A new study suggests the Neanderthals started dying off long before a massive volcanic eruption caused Europe to freeze over, which means the most likely cause of their demise was competition with modern humans.
How the Neanderthals -- an extinct species that closely resembles humans -- died has been the subject of years of debate within the archeological community.
In one camp are those who argue it was evolution that did them in. Modern humans simply won out as the dominant species.
In the other camp are those who believe that climate change, sparked in large part by a massive volcanic eruption in Italy, wiped them off the face of the planet.
The volcano erupted in what is now Naples, covering much of Europe in ash. This, combined with a cold spell that hit the Northern Hemisphere, combined to create what's called a "volcanic winter," which destroyed the Neanderthals -- or so the theory goes.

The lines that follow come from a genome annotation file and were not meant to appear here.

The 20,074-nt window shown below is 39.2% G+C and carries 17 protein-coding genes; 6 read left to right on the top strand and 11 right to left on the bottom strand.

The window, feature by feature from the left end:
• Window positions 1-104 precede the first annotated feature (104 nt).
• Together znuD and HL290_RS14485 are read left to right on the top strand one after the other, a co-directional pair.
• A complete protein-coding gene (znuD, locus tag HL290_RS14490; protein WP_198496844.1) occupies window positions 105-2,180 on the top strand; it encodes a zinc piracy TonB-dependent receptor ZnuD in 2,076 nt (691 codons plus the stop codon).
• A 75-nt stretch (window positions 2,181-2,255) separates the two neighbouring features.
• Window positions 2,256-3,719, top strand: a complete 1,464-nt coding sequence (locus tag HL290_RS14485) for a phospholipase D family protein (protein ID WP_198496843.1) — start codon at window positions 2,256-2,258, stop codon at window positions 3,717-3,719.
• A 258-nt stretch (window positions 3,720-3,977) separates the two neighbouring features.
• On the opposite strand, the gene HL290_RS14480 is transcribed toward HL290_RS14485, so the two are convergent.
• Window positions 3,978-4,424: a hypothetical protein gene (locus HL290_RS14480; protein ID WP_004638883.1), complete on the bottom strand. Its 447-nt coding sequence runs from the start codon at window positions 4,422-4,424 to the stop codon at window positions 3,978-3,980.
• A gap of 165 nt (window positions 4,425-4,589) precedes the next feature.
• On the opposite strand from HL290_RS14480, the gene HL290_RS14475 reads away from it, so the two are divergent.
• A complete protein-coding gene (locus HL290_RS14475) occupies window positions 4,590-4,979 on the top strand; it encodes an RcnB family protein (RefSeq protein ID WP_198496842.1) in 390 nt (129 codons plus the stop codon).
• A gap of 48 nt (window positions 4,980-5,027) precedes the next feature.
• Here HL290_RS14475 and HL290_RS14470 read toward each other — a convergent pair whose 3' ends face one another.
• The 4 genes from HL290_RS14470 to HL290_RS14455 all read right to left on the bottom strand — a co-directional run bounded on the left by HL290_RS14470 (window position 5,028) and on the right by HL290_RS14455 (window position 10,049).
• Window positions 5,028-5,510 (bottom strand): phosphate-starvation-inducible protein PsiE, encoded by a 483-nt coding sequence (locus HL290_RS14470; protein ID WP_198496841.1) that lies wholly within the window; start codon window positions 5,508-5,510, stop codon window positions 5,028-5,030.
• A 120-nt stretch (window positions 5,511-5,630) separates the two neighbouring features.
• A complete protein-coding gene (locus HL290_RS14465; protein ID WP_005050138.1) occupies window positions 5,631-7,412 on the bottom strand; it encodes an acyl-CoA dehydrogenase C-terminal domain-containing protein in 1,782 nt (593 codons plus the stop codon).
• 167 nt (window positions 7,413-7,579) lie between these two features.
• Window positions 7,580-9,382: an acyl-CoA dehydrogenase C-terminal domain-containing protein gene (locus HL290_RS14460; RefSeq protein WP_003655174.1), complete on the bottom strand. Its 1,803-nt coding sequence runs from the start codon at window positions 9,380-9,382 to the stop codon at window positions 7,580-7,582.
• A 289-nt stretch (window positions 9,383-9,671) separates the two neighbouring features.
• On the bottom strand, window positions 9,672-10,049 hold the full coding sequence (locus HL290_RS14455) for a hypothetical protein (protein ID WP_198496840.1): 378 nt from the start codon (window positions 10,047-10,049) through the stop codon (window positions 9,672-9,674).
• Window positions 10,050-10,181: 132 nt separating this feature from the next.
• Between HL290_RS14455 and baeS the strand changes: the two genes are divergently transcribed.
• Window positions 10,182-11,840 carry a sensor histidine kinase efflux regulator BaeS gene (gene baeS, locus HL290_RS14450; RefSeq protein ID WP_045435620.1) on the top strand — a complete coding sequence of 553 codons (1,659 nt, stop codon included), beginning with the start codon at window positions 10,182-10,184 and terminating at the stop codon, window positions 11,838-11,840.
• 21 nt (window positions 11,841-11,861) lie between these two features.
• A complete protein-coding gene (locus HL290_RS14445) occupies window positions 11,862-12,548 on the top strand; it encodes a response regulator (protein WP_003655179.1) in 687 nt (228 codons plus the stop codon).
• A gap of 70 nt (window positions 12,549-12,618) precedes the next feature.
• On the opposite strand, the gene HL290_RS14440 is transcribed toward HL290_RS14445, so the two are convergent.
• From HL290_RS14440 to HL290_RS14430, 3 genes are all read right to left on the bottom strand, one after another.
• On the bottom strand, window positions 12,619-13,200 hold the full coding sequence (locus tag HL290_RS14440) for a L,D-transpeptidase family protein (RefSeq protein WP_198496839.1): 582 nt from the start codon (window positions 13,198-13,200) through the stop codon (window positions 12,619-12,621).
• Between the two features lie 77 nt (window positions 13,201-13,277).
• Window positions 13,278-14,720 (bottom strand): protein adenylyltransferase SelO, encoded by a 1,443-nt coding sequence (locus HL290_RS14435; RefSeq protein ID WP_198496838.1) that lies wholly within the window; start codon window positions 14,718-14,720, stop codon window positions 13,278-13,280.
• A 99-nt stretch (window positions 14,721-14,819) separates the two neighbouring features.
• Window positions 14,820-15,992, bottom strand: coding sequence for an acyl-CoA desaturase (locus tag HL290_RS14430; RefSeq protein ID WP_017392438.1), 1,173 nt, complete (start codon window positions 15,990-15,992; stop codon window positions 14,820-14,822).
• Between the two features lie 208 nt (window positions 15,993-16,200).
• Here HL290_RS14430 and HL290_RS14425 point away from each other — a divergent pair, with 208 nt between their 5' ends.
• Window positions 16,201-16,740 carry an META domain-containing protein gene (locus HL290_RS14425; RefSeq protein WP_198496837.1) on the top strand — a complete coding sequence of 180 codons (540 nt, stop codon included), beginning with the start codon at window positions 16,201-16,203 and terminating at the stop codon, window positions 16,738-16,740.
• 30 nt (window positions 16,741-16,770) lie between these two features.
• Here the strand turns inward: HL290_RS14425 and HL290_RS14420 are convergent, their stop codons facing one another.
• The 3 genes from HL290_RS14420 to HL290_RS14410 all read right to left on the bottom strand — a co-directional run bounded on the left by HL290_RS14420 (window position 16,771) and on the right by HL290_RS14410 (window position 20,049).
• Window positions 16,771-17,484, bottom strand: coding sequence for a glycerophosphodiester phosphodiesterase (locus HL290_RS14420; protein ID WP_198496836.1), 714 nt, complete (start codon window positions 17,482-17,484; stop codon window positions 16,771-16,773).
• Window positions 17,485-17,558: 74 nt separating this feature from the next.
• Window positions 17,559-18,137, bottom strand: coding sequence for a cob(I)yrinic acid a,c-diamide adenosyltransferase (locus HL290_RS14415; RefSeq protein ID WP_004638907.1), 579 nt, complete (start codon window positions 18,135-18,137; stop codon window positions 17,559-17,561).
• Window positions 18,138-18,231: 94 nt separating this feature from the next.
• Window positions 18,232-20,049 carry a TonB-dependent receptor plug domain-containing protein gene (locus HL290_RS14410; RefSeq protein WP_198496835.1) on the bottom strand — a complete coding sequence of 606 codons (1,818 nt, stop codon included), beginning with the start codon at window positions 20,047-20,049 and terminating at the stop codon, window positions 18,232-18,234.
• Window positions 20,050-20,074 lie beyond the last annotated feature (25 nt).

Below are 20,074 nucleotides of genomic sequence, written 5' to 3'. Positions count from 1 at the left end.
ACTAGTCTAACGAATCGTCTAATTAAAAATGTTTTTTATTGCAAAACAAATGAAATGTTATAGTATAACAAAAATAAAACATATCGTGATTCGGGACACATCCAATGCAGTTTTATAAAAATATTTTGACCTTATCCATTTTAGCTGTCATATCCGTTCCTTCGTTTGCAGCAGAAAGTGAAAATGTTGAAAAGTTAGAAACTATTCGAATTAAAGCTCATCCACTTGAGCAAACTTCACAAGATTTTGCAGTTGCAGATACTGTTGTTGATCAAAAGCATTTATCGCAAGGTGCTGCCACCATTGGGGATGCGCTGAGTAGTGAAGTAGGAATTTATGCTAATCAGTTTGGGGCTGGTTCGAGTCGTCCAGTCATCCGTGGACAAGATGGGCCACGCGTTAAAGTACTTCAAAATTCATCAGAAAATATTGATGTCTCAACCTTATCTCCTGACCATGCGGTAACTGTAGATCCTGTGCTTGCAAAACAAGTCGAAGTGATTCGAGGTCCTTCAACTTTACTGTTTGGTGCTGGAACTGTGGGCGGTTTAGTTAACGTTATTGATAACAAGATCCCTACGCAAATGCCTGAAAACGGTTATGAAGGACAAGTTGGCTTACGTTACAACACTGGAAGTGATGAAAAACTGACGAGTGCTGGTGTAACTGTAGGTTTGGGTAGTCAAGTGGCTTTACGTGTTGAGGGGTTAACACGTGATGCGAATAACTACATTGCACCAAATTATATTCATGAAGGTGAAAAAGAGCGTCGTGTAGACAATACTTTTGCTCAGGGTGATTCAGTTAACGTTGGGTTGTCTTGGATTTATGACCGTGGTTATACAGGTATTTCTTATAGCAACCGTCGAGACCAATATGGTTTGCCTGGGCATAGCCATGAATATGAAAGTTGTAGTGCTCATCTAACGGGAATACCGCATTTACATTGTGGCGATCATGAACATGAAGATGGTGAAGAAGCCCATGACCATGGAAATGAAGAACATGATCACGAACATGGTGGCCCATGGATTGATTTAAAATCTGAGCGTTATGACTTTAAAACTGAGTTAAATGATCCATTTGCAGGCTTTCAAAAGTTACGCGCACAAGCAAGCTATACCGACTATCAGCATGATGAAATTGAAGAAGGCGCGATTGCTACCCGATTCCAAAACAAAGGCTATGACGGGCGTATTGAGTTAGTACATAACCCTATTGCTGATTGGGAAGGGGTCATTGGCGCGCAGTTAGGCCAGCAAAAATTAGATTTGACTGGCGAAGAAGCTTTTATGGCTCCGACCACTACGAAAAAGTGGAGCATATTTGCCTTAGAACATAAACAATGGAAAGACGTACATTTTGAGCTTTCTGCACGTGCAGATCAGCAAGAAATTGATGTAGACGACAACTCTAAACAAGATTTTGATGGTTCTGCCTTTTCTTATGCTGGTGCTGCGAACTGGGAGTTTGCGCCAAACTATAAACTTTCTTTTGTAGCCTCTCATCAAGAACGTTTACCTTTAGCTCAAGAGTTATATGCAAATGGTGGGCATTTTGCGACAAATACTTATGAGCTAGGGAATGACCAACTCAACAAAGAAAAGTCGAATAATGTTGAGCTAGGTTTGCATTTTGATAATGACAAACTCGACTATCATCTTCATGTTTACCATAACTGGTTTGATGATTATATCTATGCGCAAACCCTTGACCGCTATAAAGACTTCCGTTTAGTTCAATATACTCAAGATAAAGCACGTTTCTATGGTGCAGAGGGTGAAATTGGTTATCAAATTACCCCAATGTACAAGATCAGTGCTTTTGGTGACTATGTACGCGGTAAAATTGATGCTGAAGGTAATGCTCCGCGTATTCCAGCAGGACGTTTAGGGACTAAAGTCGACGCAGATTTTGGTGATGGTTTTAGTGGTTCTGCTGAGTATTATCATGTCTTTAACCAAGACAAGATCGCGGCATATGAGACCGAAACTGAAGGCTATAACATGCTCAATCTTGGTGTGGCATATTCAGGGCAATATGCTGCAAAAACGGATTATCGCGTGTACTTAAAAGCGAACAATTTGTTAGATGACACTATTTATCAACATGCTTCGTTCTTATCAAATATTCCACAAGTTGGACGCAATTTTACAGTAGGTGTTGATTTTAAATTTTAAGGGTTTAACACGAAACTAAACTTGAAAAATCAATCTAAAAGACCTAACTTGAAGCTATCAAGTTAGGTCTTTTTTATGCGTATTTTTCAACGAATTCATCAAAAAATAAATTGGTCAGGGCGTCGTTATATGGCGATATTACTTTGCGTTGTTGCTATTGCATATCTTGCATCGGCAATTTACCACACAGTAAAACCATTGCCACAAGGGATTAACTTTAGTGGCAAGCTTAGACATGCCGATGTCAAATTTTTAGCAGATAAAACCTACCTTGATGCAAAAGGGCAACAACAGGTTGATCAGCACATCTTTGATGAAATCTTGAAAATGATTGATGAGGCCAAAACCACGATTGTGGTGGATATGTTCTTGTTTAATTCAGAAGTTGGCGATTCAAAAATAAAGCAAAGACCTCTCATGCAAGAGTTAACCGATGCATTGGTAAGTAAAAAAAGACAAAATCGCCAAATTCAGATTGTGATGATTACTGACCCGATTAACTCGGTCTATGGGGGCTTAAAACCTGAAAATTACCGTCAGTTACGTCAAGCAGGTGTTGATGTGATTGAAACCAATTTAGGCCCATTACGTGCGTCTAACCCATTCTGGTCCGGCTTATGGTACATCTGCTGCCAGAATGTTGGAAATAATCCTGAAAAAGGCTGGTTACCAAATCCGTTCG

But a team of 40 European researchers led by geographer John Lowe of Royal Holloway, University of London, claims to have debunked the climate theory altogether.
That's because they've discovered the big eruption actually happened 40,000 years ago. By then, the Neanderthals were mostly already extinct. Early modern humans from Africa, or possibly the Middle East, had already replaced them in most of Europe.
The team determined this via a new method, pioneered at Royal Holloway and Oxford, that links layers of volcanic glass invisible to the naked eye -- called cryptotephra -- to specific volcanic eruptions.
"Our evidence indicates that, on a continental scale, modern humans were a greater competitive threat to indigenous populations than the largest known volcanic eruption in Europe, even if combined with the deleterious effects of climate cooling," the study, published in the Proceedings of the National Academy of Sciences, concludes.